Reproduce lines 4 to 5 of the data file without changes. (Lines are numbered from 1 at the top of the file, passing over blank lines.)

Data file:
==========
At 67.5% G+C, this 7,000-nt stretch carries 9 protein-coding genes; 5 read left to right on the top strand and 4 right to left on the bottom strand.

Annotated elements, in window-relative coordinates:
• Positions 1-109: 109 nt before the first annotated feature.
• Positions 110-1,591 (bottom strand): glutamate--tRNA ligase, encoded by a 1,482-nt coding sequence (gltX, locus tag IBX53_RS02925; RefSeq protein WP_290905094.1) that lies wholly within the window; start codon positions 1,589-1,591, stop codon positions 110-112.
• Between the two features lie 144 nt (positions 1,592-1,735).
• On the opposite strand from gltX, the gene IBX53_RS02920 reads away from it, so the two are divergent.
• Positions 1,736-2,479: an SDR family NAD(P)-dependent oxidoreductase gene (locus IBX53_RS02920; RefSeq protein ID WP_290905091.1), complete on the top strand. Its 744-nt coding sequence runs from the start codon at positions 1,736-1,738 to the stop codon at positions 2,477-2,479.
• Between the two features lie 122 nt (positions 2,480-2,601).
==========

• Positions 110-1,591 (bottom strand): glutamate--tRNA ligase, encoded by a 1,482-nt coding sequence (gltX, locus tag IBX53_RS02925; RefSeq protein WP_290905094.1) that lies wholly within the window; start codon positions 1,589-1,591, stop codon positions 110-112.
• Between the two features lie 144 nt (positions 1,592-1,735).